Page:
Review: Season 2 “Gotham: Rise of the Villains”
Image courtesy of FOX

The much anticipated second season of the TV show revolving around Batman’s youth has finally made its way to our screens. Gotham has only been around one full season and made its debut last September by sucking us long-time fans of Batman deeper into the world. Despite the sometimes cheesy nature of the show–I’m talking about you, random camera angles–the overall feel of it was excitement for its return.

Now first, all we knew about season two was that it had a different name, which implied some changes to the story line. Instead of just “Gotham” the show is now called “Gotham: Rise of the Villains.” When I had first heard about the name update last summer, I was hoping it wasn’t going to become a major cheese-fest during amateur hour. Thankfully, the first episode was anything but.

Season two connects to one month after the last episode in season one ended. The story immediately begins by showing appearances of all of the main characters, who are still in the show from the first season–goodbye for now Jada Pinkett Smith–such as James Gordon (Ben McKenzie), Bruce Wayne (David Mazouz), Oswald Cobblepot, better known as Penguin (Robin Lord Taylor), Harvey Bullock (Daniel Logue), Alfred Pennyworth (Sean Pertwee) and Barbara Kean (Erin Richards).

And not only that, but we get introduced quickly to the new characters who will play a major role in season two, like Theo Galavan (James Frain) who has been hinted by media that he will turn into a famous villain from the DC universe. Along with Galavan, Jerome Valeska (Cameron Monaghan) is introduced, who is quite clearly supposed to become The Joker as he hellishly chuckles at his fellow inmates at Arkham Asylum in his opening scene, while trying to befriend the newly serial killer, Barbara.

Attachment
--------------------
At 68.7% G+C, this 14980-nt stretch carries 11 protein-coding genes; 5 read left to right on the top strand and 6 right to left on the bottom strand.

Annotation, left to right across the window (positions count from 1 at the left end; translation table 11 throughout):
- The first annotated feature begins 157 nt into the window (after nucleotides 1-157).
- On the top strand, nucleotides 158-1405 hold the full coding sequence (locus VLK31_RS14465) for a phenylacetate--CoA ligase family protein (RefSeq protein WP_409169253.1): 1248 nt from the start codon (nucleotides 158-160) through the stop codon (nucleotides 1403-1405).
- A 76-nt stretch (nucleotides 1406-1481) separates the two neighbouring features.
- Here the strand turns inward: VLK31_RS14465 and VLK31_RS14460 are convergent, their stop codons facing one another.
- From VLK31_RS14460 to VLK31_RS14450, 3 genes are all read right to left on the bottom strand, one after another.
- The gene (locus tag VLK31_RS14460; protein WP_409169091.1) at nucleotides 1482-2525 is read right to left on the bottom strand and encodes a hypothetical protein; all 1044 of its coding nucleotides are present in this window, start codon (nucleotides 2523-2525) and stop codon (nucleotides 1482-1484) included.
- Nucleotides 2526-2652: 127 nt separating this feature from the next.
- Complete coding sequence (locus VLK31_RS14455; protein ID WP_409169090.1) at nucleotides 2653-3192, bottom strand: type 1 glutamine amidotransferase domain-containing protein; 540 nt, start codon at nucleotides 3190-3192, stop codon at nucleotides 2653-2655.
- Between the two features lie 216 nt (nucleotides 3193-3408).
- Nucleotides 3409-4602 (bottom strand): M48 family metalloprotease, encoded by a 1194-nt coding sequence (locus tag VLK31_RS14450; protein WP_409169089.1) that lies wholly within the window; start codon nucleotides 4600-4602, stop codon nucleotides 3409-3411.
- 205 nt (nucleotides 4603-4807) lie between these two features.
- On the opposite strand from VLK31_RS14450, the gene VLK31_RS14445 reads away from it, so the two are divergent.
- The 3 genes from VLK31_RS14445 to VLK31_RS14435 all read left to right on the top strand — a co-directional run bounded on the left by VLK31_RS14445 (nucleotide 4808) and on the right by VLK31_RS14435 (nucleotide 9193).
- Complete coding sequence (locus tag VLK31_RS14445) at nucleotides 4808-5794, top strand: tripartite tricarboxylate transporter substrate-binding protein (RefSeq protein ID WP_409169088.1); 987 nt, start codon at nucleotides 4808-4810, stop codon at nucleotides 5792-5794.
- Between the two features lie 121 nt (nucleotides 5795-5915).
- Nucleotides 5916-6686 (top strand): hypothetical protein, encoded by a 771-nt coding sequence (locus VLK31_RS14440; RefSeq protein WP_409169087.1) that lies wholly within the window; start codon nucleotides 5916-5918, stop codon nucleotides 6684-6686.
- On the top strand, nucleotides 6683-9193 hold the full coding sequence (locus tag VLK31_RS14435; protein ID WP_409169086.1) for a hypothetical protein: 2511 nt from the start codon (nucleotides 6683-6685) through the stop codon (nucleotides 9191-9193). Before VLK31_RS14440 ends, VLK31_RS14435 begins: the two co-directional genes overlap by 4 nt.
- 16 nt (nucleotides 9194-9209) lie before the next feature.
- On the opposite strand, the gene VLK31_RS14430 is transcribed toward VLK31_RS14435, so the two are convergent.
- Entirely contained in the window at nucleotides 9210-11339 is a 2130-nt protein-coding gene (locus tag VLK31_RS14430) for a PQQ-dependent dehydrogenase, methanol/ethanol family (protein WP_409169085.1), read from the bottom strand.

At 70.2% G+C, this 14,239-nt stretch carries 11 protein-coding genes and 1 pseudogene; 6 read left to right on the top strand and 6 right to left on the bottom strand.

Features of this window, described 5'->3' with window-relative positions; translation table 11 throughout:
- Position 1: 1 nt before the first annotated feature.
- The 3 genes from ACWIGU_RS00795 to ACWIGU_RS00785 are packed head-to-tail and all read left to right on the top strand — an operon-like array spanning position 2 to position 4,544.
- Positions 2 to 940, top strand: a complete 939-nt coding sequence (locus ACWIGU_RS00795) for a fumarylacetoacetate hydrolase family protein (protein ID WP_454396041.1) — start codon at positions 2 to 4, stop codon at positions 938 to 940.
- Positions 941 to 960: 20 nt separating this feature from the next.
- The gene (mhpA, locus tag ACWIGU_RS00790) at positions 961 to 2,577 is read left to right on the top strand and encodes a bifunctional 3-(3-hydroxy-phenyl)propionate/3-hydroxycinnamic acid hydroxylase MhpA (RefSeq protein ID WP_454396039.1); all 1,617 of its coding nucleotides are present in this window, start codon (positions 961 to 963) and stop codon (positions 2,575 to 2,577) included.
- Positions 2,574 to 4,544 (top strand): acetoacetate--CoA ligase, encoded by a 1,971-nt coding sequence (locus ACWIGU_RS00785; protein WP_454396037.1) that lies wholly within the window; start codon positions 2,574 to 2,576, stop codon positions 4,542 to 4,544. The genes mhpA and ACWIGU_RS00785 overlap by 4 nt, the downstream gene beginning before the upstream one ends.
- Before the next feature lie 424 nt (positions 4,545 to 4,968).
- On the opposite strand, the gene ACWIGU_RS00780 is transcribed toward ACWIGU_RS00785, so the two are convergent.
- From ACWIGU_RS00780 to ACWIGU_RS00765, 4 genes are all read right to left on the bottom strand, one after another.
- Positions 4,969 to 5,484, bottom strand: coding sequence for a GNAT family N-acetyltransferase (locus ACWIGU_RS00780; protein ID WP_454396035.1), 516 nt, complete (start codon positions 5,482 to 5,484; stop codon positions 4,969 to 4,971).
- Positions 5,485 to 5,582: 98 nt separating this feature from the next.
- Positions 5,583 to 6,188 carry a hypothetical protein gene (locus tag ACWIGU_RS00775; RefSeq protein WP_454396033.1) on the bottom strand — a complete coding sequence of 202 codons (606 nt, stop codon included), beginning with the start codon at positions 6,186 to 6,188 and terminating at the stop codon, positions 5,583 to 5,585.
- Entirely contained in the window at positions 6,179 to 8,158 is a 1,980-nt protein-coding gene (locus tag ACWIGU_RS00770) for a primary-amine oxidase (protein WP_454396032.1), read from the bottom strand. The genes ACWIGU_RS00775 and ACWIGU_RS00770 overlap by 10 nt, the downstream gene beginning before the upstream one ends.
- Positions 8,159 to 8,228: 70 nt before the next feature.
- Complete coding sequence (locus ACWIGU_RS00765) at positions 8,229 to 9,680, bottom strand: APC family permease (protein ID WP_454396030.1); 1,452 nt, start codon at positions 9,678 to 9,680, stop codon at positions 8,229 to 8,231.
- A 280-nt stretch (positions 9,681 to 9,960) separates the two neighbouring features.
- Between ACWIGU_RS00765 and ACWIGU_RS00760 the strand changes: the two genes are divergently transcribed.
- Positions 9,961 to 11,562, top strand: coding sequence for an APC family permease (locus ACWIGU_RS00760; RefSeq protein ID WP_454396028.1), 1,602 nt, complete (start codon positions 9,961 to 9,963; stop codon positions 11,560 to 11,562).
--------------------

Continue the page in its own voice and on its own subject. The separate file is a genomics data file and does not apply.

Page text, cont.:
The title upgrade of the show to “Rise of the Villains” is a perfect compliment to the entire tone of the first episode, as you watch the characters start to evolve into “good” and “bad.”

Some of the favorites, like Penguin, you know are inherently bad, but are still trying to be good. Others, like Selina Kyle and Edward Nygma (a.k.a. The Riddler), you still hope to see stick with the good side and not become true villains. As the character who is so obviously The Joker, with his nightmarish laughs and creepy smiles, comes into play, you start to wonder who will join him.

From Jim Gordon having to make a difficult moral decision that will  hopefully better his life and the lives of those who live in Gotham, to Bruce Wayne and Alfred discovering a secret from Bruce’s father that is far more unreal than they could have imagined, the first episode does a fantastic job of keeping the tone of the show, but in a much more eerie “Christopher Nolan” fashion than before. And the melodic tunes throughout, mixed with questions that swirl around of “which character will be what villain” are nothing short of haunting and fascinating, luring you in for more.

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